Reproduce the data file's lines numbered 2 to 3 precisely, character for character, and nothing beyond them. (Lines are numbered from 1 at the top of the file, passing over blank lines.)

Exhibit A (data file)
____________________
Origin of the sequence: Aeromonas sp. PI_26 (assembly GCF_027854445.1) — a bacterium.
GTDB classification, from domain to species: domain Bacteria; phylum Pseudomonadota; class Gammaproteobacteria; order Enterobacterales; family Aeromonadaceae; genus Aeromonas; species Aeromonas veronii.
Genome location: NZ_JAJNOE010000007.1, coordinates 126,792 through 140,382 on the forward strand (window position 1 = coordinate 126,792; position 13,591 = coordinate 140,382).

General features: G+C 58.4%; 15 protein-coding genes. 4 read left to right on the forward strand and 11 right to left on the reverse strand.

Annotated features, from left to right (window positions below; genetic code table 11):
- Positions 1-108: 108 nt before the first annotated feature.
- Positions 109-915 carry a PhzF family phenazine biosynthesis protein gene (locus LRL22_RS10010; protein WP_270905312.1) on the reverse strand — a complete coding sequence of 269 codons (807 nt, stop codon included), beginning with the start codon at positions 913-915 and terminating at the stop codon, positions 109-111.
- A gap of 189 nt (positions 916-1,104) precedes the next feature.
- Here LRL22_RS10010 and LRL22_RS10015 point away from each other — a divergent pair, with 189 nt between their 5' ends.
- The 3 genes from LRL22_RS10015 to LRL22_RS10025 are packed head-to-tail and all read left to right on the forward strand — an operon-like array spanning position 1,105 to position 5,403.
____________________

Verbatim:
GTDB classification, from domain to species: domain Bacteria; phylum Pseudomonadota; class Gammaproteobacteria; order Enterobacterales; family Aeromonadaceae; genus Aeromonas; species Aeromonas veronii.
Genome location: NZ_JAJNOE010000007.1, coordinates 126,792 through 140,382 on the forward strand (window position 1 = coordinate 126,792; position 13,591 = coordinate 140,382).